Water is arguably the most researched chemical substance on earth... so I suggest you just search around and become a physics/chemistry/biology water-expert.

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It's vital substance for life on earth. There's no requirement for it to be vital for life anywhere else in the universe.

 

This is a very interesting note.

 

So far, water seems vital to life as we know it here on Earth. This is why we expect water to be fundamental in life elsewhere. This is why most ET hunters get excited when water is found on other planets or moons.

 

However, as mooeypoo states maybe life can evolve without water. Then we have a question of if we would recognise such life? :confused:

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This is a very interesting note.

 

So far, water seems vital to life as we know it here on Earth. This is why we expect water to be fundamental in life elsewhere. This is why most ET hunters get excited when water is found on other planets or moons.

 

However, as mooeypoo states maybe life can evolve without water. Then we have a question of if we would recognise such life? :confused:

Actually, ajb, the reason researchers are excited when water is found is not quite because of it being a "requirement" for life, but rather because finding water usually means having the right (and unique) range of temperatures that might allow for the chemical reactions that support life.

 

The temperatures in space are usually extreme, so water isn't found in its liquid form - it's either ice or vapor. When water's found (the liquid), the implication is that there might be an atmosphere guarding the surface of the planet and distributing the heat, etc.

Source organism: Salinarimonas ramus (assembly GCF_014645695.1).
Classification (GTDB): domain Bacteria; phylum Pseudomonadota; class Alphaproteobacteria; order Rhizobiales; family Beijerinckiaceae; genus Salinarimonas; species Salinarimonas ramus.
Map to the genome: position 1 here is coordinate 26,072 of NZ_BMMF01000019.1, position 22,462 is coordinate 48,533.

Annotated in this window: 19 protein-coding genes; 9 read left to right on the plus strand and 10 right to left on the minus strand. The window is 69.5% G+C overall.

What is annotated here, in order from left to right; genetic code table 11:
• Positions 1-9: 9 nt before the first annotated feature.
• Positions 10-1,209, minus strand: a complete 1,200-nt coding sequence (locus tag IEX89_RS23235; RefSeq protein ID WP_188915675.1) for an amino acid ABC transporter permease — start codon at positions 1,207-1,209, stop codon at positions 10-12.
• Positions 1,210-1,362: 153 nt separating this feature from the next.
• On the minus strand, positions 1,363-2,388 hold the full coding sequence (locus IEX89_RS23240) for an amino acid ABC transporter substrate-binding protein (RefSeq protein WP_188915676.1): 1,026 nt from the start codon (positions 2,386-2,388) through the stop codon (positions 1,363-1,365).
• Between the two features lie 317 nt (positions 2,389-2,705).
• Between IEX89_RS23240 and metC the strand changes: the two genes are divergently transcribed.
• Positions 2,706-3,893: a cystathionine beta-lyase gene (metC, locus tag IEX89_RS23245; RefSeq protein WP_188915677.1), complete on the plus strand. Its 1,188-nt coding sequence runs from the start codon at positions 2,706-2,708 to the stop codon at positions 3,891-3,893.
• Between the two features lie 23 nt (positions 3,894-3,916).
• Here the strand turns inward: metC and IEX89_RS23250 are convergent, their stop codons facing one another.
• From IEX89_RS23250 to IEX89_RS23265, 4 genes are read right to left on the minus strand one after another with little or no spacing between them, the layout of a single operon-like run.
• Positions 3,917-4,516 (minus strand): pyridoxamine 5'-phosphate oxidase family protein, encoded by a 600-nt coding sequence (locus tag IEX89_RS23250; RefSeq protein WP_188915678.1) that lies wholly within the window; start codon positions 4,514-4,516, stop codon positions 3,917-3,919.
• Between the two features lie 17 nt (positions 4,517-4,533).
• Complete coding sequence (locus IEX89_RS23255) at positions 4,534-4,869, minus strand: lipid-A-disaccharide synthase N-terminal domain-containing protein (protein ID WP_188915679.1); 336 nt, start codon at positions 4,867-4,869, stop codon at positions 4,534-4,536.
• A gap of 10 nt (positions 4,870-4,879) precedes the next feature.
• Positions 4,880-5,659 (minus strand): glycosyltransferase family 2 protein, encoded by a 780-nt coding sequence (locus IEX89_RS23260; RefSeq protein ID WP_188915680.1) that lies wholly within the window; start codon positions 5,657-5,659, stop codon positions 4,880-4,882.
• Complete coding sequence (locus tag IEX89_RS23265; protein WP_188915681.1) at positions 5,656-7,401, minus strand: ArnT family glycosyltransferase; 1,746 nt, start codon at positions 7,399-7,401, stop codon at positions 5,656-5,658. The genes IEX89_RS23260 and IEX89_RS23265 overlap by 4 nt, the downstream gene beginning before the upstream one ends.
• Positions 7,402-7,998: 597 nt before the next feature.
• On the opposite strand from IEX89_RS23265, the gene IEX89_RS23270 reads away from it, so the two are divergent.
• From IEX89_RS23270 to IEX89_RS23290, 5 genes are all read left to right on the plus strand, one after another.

It's true that our definition of life stems out of what we KNOW, and we narrow our search down by looking at what might be similar to what we already know, but in the case of water, it's more about the temperature (and in the case of the moon, the prospect of living there).

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Actually, ajb, the reason researchers are excited when water is found is not quite because of it being a "requirement" for life, but rather because finding water usually means having the right (and unique) range of temperatures that might allow for the chemical reactions that support life.

 

To me, based on my small knowledge of biology and chemistry the two seem tightly tied. But your point is noted. Either way, liquid water seems to be the astrobiologist's best friend ;)

 

 

Looking for water, the right chemicals, pressure, temperature etc using the Earth as a "normal", seems to be just about the only thing we can do. I mean without an accepted wider notion (definition?) of life I can see what else to do.

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It seems quite plausible that something which satisfies the currently accepted definitions of life will be created artificially within the next few decades. In other words, a "robot" that exhibits some form of homeostasis, organization, metabolism, growth, adaptation, response to stimuli, and reproduction. This would be "alive," though not necessarily using water. (Most computers are happier without any water at all!)

 

Of course, that might not be useful to astrobiologists, since such things would be "intelligently designed" rather than evolved all the way from abiogenesis (and the designers would be native water-worlders). They'd need a plausible hypothesis for non-water abiogenesis to know what else to look for.

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Of course, that might not be useful to astrobiologists...

 

Fascinating idea that there could be robotic societies out there. My avatar run into a good example back the Movellans.

 

They'd need a plausible hypothesis for non-water abiogenesis to know what else to look for.

 

Has anything been proposed? As far as I know, life on Earth and liquid water seem inseparable.